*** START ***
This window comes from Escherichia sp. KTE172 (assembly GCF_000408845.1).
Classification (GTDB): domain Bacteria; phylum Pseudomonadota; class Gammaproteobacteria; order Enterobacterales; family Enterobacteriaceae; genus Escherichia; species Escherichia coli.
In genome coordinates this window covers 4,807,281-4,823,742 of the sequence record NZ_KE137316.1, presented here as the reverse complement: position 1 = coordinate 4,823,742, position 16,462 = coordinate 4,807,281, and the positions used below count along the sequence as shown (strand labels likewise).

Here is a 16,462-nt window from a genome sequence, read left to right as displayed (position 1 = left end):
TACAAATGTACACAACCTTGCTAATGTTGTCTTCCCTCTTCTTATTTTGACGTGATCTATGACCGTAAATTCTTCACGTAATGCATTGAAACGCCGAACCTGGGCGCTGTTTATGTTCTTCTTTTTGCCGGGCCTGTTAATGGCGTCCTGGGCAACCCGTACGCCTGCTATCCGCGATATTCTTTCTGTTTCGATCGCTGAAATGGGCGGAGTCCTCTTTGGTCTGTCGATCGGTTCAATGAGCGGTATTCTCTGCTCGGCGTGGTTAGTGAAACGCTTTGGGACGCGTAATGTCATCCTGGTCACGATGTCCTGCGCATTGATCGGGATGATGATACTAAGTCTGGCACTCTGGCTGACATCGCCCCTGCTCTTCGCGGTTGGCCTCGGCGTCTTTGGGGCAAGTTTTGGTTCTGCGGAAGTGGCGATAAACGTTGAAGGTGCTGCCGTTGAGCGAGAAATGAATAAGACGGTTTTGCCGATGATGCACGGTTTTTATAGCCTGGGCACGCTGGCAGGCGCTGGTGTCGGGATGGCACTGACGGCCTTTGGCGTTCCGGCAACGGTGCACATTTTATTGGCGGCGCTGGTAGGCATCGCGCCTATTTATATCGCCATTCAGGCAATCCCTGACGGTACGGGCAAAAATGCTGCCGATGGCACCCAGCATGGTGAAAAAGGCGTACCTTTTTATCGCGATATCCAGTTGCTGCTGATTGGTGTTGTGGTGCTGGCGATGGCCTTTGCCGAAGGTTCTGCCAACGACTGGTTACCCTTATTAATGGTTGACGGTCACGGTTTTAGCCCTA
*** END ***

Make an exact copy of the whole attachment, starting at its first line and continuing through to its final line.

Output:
This window comes from Escherichia sp. KTE172 (assembly GCF_000408845.1).
Classification (GTDB): domain Bacteria; phylum Pseudomonadota; class Gammaproteobacteria; order Enterobacterales; family Enterobacteriaceae; genus Escherichia; species Escherichia coli.
In genome coordinates this window covers 4,807,281-4,823,742 of the sequence record NZ_KE137316.1, presented here as the reverse complement: position 1 = coordinate 4,823,742, position 16,462 = coordinate 4,807,281, and the positions used below count along the sequence as shown (strand labels likewise).

Here is a 16,462-nt window from a genome sequence, read left to right as displayed (position 1 = left end):
TACAAATGTACACAACCTTGCTAATGTTGTCTTCCCTCTTCTTATTTTGACGTGATCTATGACCGTAAATTCTTCACGTAATGCATTGAAACGCCGAACCTGGGCGCTGTTTATGTTCTTCTTTTTGCCGGGCCTGTTAATGGCGTCCTGGGCAACCCGTACGCCTGCTATCCGCGATATTCTTTCTGTTTCGATCGCTGAAATGGGCGGAGTCCTCTTTGGTCTGTCGATCGGTTCAATGAGCGGTATTCTCTGCTCGGCGTGGTTAGTGAAACGCTTTGGGACGCGTAATGTCATCCTGGTCACGATGTCCTGCGCATTGATCGGGATGATGATACTAAGTCTGGCACTCTGGCTGACATCGCCCCTGCTCTTCGCGGTTGGCCTCGGCGTCTTTGGGGCAAGTTTTGGTTCTGCGGAAGTGGCGATAAACGTTGAAGGTGCTGCCGTTGAGCGAGAAATGAATAAGACGGTTTTGCCGATGATGCACGGTTTTTATAGCCTGGGCACGCTGGCAGGCGCTGGTGTCGGGATGGCACTGACGGCCTTTGGCGTTCCGGCAACGGTGCACATTTTATTGGCGGCGCTGGTAGGCATCGCGCCTATTTATATCGCCATTCAGGCAATCCCTGACGGTACGGGCAAAAATGCTGCCGATGGCACCCAGCATGGTGAAAAAGGCGTACCTTTTTATCGCGATATCCAGTTGCTGCTGATTGGTGTTGTGGTGCTGGCGATGGCCTTTGCCGAAGGTTCTGCCAACGACTGGTTACCCTTATTAATGGTTGACGGTCACGGTTTTAGCCCTA